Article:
Two points of view on `Moon Tiger,' a prizewinning British novel

On this page are two reviews of the 1987 Booker Prize-winning novel, Moon Tiger, by Penelope Lively (Grove Press, New York, Andr'e Deutsch, London; 208 pages, $15.95). The Booker Prize is Britain's most important annual award for fiction and reflects established literary values. One review looks at the concepts behind the book, the other at the characters; together they suggest something about the Booker Prize - and about the enduring tensions within the novel as a form of art.

`MOON TIGER' unfolds the life of an ambitious, intelligent, beautiful, egotistical woman, recalled as she lies dying in a London hospital. Journalist, war correspondent, author of best-selling books of popular history, Claudia Hampton looks back on a long and eventful life.

She ponders the power of history in shaping the course of individual existences, and she reflects on the personal relationships she has formed - or failed to form. Most have been unsatisfactory: The special closeness between Claudia and her brother Gordon grew into an ongoing friendly rivalry that alienated Gordon's haplessly ``ordinary'' wife, Sylvia.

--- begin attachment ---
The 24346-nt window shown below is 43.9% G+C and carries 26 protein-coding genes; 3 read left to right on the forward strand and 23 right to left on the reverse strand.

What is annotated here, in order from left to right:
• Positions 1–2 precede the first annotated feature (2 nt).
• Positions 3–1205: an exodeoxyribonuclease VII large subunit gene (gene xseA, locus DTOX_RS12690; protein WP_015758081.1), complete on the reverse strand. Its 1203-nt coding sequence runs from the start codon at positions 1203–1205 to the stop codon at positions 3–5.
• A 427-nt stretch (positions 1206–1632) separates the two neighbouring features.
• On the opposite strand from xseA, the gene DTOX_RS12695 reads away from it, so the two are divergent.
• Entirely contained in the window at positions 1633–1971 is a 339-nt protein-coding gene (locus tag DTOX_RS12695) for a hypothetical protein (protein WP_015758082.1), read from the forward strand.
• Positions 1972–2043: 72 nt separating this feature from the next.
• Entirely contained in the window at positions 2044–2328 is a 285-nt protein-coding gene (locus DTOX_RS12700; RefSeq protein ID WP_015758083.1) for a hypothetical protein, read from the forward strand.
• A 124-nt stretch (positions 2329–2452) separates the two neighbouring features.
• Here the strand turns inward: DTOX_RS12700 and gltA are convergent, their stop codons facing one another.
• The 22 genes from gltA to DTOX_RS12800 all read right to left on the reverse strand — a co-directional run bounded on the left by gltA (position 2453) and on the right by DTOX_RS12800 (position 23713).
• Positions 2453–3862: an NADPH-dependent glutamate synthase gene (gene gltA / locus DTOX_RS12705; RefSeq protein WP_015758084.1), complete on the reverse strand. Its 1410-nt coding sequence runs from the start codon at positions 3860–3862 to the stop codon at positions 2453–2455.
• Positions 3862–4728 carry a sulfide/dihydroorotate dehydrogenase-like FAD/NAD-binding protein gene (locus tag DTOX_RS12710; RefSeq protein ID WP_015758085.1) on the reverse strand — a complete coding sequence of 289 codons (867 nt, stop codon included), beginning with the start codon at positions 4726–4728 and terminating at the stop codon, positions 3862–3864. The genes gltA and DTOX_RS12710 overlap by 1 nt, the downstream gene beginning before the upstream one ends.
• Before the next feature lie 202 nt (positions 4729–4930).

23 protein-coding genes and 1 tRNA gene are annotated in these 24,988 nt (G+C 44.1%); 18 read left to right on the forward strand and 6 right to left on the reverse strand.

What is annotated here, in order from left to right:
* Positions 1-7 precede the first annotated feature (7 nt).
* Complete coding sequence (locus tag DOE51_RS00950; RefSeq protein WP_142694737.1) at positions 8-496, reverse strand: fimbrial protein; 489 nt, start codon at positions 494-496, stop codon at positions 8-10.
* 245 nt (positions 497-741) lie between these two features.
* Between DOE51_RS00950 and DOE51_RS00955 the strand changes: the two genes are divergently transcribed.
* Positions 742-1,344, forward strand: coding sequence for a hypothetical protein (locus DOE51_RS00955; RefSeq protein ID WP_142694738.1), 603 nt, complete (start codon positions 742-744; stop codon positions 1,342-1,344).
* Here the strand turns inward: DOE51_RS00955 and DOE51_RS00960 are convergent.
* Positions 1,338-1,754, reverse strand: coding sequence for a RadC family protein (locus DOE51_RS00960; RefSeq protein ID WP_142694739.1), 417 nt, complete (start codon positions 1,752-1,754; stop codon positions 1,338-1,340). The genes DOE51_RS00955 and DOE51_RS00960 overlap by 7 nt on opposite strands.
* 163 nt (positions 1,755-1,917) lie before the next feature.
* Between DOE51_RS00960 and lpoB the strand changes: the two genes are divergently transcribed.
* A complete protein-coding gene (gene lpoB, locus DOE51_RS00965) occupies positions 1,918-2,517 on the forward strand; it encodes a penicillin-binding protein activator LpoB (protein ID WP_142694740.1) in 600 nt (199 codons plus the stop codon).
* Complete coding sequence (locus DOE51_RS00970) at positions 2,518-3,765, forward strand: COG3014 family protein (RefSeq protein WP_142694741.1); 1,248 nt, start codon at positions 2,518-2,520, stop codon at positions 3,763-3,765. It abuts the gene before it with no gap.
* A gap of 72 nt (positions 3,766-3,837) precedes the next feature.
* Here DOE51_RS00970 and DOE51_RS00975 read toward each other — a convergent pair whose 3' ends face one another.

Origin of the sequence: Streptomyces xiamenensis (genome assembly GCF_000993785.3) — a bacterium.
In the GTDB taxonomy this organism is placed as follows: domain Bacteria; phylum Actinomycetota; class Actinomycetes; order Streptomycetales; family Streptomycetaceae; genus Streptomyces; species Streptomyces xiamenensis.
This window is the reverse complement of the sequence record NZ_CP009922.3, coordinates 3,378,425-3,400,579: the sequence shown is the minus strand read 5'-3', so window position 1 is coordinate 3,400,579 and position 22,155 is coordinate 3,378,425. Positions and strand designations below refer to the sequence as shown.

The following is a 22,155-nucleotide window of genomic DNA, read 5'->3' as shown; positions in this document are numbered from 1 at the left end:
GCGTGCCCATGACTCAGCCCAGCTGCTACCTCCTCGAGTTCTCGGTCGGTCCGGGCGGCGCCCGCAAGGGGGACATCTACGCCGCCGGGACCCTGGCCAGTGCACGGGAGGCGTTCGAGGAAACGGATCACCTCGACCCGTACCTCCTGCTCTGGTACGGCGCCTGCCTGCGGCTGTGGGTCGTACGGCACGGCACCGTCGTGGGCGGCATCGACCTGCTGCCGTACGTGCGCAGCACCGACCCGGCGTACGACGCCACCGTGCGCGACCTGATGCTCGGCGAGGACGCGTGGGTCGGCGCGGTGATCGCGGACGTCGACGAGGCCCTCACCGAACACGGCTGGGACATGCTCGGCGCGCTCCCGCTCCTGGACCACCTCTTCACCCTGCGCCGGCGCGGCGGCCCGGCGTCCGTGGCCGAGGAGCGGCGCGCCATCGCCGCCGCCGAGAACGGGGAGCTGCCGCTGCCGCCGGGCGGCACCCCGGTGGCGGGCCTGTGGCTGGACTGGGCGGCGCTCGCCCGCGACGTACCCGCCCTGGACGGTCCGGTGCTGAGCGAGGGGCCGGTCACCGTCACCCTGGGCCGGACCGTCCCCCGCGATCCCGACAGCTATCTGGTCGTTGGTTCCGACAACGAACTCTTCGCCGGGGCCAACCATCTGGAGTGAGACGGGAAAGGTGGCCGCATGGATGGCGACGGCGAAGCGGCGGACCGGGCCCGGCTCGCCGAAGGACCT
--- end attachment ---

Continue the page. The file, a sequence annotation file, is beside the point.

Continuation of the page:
Jasper, Claudia's one-time lover and the father of her child, was as uninterested as Claudia in forming any ties that might bind. To Claudia's critical eye, her daughter, Lisa, seems disappointingly ``ordinary,'' too. Only once, in a romantic, doomed ``brief encounter'' with a British officer named Tom, whom she met while covering the Egyptian desert war in 1941, has Claudia ever found what these days is called a meaningful relationship.

Claudia's version of events is supplemented by brief but effective splices of other viewpoints: Lisa's, Jasper's, and Tom's. It is a little hard to pity Claudia's lost ``true love'' when one suspects that her propensity for finding everyone other than herself and brother Gordon ``ordinary'' would probably have extended to include wholesome, decent Tom in that dreaded category, had he survived the war.

And it is even harder to sympathize with a character who considers herself so extraordinary when she actually sounds like at least a dozen other ambitious, intelligent, beautiful, self-regarding fictional heroines.

Lively is a skilled writer, and this novel is a very competent, professional piece of writing, certainly unexceptionable, but also, it must be said, unexceptional - almost ordinary. Why it won Britain's Booker Prize, up against formidable competition from the likes of Iris Murdoch and Doris Lessing, is frankly a puzzle.

Merle Rubin reviews books regularly for the Monitor.

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